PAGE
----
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Patent pending technology allows for global shipment tracking without draining power sources

Explanation of how SODAQ's solution ensures supply chain tracking devices are left with sufficient energy to share information, after a period of no available network connection.

SODAQ's solution ensures tracking devices continue to function after periods without available network connection.

Explanation of SODAQ's patent-pending solution which is designed to prevent drained batteries after times of limited or zero network connectivity.

SODAQ's technology to harvest radio frequency energy for network sensing is now available in their range of tracking devices.

The Dutch organization SODAQ is a global leader in low-power IoT tracking solutions.

Dutch low-power IoT expert SODAQ files patent for invention that harvests radio frequency (RF) energy for network sensing

Using SODAQ's technology, assets such as containers can be tracked anywhere in the world without having to worry about running out of battery power when there is no communication network coverage.”
— Itay Dagan, CTO at SODAQ
HILVERSUM, NOORD-HOLLAND, NETHERLANDS, November 9, 2022 / -- The tracking of global shipments relies on devices and their ability to connect with available networks. If tracking devices are continuously searching for these networks during shipment, this results in drained power sources - losing the ability to track at all. With SODAQ’s new patent pending solution devices can now sense whether there is an available network connection, wherever they are, without wasting energy. Using radio frequency (RF) energy harvesting for network sensing, the energy of the power source is only used when it is actually needed.

Tracking devices play an important role in the reduction of risk, such as damage, theft or loss. In order to send data, these trackers rely on connections with cellular networks all over the world. But not many things drain the power source of a device faster than trying to connect to a network or send a message when there is no network available. While this is a common event for global shipment trackers, it results in an ongoing effort to find connectivity. This continuous search can use 50 to 100 times more power than sending a message when a network is available. This causes batteries or capacitors to die sooner than they should, leading to needlessly high usage of power sources and lost tracking capabilities. This challenge is the driving force to SODAQ’s new patent pending solution.

RF energy harvesting for network sensing
This new invention is a sensor based on an antenna which harvests power to measure if there is an available network. This happens through radio frequency (RF) energy harvesting, as the antenna converts received RF signals into power.

The sensor is placed within a tracking device that can be positioned in a location with or without connection. Before attempting to connect to a network, the device measures the harvested power on a small capacitor or buffer. Measuring the voltage on the buffer shows if it is above a certain threshold. If it is, the device can assume there is an available network, and the connection can be made. If the buffer is zero or low, it means that there is no network, and the sending of this message can be skipped. Itay Dagan, CTO at SODAQ: “Using SODAQ's technology, assets such as containers can be tracked anywhere in the world without having to worry about running out of battery power when there is no communication network coverage.”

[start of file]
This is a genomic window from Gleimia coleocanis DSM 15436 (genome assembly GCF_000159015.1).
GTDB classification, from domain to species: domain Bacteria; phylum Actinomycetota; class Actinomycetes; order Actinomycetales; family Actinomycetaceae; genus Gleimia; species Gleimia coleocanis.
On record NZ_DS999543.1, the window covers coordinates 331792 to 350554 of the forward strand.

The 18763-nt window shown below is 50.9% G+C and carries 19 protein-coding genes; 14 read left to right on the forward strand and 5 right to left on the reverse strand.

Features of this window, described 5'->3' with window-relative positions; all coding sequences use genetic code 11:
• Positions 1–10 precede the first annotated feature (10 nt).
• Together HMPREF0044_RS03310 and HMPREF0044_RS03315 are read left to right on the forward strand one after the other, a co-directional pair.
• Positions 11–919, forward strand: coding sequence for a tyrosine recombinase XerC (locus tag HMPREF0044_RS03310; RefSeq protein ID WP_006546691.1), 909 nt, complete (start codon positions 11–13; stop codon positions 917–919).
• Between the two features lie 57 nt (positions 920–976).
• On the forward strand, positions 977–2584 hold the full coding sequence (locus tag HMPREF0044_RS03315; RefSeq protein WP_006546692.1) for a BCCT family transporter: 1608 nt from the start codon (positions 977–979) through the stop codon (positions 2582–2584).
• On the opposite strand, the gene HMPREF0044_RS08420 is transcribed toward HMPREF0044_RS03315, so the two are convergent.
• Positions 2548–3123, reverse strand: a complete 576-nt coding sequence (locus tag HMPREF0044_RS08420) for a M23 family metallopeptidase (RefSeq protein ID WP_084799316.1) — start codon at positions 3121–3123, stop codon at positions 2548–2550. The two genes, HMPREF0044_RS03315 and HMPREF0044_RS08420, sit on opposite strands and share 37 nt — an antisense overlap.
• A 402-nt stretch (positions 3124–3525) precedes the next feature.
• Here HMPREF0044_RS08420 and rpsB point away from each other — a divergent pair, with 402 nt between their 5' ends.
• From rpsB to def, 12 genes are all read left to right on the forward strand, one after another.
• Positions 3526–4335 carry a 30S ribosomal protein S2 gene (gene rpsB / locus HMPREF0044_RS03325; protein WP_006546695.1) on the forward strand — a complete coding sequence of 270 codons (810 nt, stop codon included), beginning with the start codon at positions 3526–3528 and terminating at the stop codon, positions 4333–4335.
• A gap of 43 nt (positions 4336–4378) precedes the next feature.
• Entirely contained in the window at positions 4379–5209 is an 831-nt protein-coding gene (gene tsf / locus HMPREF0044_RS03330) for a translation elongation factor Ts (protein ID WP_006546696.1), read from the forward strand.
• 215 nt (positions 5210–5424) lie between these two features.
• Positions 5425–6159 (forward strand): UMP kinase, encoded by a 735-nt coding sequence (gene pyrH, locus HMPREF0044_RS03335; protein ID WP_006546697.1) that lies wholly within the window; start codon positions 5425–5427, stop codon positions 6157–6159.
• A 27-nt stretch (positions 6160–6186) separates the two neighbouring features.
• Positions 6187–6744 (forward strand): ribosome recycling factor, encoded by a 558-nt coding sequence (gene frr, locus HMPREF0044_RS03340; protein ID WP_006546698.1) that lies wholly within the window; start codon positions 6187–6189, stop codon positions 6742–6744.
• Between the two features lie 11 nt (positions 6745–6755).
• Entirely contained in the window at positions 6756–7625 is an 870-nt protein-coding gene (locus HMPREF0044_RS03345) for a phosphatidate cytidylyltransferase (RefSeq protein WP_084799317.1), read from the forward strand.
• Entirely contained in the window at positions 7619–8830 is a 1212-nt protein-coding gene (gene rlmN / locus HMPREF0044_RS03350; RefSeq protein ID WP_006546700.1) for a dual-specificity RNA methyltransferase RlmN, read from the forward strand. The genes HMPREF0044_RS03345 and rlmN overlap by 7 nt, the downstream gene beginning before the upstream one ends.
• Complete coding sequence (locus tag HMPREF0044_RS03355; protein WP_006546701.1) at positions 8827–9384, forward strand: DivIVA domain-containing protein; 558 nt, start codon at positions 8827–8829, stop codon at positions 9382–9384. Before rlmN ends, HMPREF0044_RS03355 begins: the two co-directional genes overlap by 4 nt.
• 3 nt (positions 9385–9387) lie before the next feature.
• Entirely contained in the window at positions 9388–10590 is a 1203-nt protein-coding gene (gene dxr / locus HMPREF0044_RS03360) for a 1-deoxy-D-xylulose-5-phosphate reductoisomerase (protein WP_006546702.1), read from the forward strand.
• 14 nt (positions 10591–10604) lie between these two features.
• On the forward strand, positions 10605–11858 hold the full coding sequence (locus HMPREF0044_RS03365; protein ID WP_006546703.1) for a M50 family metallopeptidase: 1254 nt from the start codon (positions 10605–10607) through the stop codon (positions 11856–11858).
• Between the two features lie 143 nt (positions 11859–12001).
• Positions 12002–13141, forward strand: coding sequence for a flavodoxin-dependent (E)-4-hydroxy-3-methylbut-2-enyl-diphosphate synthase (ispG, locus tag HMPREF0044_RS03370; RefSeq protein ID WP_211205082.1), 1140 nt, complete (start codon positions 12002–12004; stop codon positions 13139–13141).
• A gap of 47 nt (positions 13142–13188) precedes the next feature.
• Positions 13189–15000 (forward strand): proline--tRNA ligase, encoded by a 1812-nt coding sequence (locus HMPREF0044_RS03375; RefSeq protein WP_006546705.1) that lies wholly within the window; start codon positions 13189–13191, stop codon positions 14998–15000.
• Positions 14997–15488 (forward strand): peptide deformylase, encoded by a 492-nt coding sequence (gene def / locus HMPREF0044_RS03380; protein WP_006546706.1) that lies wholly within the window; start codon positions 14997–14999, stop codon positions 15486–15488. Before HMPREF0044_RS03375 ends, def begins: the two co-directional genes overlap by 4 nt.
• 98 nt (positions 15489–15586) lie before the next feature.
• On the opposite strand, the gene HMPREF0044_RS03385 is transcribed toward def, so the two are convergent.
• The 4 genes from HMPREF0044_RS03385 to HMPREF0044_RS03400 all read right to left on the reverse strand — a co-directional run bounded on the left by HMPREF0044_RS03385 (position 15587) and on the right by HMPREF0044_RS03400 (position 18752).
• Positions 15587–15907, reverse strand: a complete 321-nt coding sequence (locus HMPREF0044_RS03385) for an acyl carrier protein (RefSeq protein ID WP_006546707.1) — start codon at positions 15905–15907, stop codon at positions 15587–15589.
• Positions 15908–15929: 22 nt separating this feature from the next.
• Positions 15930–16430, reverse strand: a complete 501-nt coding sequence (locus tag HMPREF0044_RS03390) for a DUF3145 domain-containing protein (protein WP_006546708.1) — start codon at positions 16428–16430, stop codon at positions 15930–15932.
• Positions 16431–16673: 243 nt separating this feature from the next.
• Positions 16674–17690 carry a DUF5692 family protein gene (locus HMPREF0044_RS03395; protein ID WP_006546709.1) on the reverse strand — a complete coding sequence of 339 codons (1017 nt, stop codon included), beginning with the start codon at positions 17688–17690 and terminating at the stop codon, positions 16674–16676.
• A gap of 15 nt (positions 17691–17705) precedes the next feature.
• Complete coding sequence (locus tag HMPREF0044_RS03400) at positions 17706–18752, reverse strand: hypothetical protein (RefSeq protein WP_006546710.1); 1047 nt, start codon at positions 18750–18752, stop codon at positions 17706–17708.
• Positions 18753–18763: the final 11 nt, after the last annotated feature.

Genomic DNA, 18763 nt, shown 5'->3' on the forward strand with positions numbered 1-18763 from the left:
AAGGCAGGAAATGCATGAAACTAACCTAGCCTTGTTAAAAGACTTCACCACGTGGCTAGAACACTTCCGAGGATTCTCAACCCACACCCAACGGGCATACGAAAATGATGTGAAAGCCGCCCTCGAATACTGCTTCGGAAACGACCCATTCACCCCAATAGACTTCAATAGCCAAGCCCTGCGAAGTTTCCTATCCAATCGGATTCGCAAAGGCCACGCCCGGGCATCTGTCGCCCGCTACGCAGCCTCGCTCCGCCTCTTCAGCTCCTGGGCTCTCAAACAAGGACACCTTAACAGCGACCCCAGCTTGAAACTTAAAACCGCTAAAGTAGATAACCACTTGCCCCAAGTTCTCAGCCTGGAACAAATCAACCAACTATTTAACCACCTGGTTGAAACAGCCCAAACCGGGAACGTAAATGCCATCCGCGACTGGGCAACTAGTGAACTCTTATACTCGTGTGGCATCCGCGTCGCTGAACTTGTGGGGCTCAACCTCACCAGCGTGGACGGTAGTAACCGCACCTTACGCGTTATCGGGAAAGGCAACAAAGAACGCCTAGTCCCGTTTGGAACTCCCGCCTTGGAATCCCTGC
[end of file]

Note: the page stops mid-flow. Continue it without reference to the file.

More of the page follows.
Only little energy required
Most energy harvesting research is focused on harvesting energy to power up devices or store large amounts of energy. This requires high-input power levels and large directive antennas. However, in this case, far less harvested energy is required because this energy is only used to sense whether there is an available network to send data. When a device decides there is no network available, it does not need to spend any more energy trying to connect to a network. The on-time of devices is longer when using this solution. When a network does become available, the device still has the power available to connect and send out information until the end of its journey.

Efficiency for global shipments
For this solution there are multiple use cases related to global shipments, such as:
- Global sea freight shipping: long-term allocating or passing through locations without connectivity
- Truck and container trackings, both on land and sea: shipments allocated in sheltered places without connectivity

An example case study: A SODAQ TRACK with a shipment traveling from the Port of Rotterdam to Singapore. During its 25 days traveling by sea, it only has connectivity in the harbors, so it will only connect when it is relevant. Without the new solution on the TRACK, there would be a constant search for a network, draining the battery much faster than it should. But now, when the shipment arrives in Singapore, the TRACK still has enough power to connect and stay connected until arrival at its destination. SODAQ’s testing has proven this solution to be 130 times more efficient compared to the existing network sensing.

A future without replacing batteries
Dagan gives a sneak peek of what the future of supply chain management will be like: “IoT trackers will be able to operate in any environment without the need to replace batteries, utilizing all necessary power from their surrounding energy sources: sunlight and radio waves.
This will make IoT devices more sustainable as significantly fewer raw materials for batteries will be needed to support continuous tracking functions.”

SODAQ’s energy harvesting solution is patent pending, yet already available in combination with their range of tracking devices.
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